Reporter Jennifer Steinhauer has been at the New York Times since 1989, and has been covering Congress since 2010. Despite her decades of experience, she committed two horribly ignorant errors in her Thursday coverage of the Senate's vote to undo an Obama administration rule which had prevented states from "blocking funding for family planning clinics that also provide abortions."
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Both original errors can be seen in the uncorrected Times story as it is was still carried late Sunday evening at MSN.com (first seven paragraphs saved here for future reference, fair use and discussion purposes; bolds are mine throughout this post):
Pence and Ailing Senator Deliver Votes to Block Family Planning Money
(Note: The current headline at the Times website is "Senate Lets States Defund Clinics That Perform Abortions," while its print edition headline was "Bill Targeting Planned Parenthood Clears Senate.")
Senate Republicans, aided by Vice President Mike Pence and an ailing Georgia colleague who hobbled into the Senate chamber on a walker, voted on Thursday to proceed with a measure to undo an Obama administration rule preventing states from blocking funding for family planning clinics that also provide abortions.
... Taking money away from Planned Parenthood has been a longstanding goal of congressional Republicans, but each effort has been blocked by Democrats and President Barack Obama.
Even full control of Washington by Republicans has not made the process easy.
The vote set up the measure for a final vote later on Thursday. The measure would return the power to the states to single out abortion providers from receiving Title X money set aside for family planning and related preventive health services for women. Democrats all voted against the bill, as did two Republicans, Susan Collins of Maine and Lisa Murkowski of Alaska.
... Mr. Pence swept into the chamber to break the tie, something that is usually reserved for significant policy measures that are short 60 votes. This measure falls under an obscure, and until recently, rarely used act that allows a new Congress to undo actions of the old Congress during the first few months of the year.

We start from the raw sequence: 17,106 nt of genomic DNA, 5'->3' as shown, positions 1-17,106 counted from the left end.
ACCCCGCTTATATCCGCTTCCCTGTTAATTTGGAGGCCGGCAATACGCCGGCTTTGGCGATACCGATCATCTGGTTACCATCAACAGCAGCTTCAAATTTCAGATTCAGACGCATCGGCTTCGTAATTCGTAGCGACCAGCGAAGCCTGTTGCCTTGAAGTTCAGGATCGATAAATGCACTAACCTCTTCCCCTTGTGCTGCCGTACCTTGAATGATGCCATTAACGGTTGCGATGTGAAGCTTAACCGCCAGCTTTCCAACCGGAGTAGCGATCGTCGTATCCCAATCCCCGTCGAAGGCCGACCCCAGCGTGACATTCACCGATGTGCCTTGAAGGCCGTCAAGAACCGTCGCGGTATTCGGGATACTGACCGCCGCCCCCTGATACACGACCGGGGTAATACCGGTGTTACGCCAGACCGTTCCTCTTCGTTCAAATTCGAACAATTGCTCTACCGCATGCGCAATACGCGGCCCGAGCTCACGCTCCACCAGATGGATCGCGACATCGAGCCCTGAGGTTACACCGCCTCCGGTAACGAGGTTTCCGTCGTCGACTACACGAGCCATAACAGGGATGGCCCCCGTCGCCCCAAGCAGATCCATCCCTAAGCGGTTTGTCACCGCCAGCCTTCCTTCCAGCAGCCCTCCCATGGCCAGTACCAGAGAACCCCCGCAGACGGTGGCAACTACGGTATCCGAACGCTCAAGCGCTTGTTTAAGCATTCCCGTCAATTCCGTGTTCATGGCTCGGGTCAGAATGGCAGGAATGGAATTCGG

Before identifying the two errors in the final excerpted paragraph, it's interesting to note that Steinhauer went from describing the bill's purpose as "blocking funding for family planning clinics that also provide abortions" to "Taking money away from Planned Parenthood," which receives roughly $500 million per year in federal funding. That's curious, because even though Planned Parenthood was the legislation's primary target, it wasn't necessarily the only one — unless Steinhauer knows something we don't, which is that PP may be the only organization providing abortions which has tried to pretend that its facilities are also family planning clinics.
The first and perhaps more obvious of the two errors is Steinhauer's utterly weird belief that a vice president's vote is "usually reserved for significant policy measures that are short (of) 60 votes." Where in the world did she get that idea?
Powerline's John Hinderaker noted this error and its implications on Saturday:
The original version of the article reveals multiple levels of ignorance. Apart from not knowing the Vice President’s constitutional role in the Senate, did the reporter really believe that the Constitution includes a reference to “significant policy measures” on which the Vice President can vote? And she apparently thought that the Senate’s current filibuster rule is embedded in the Constitution.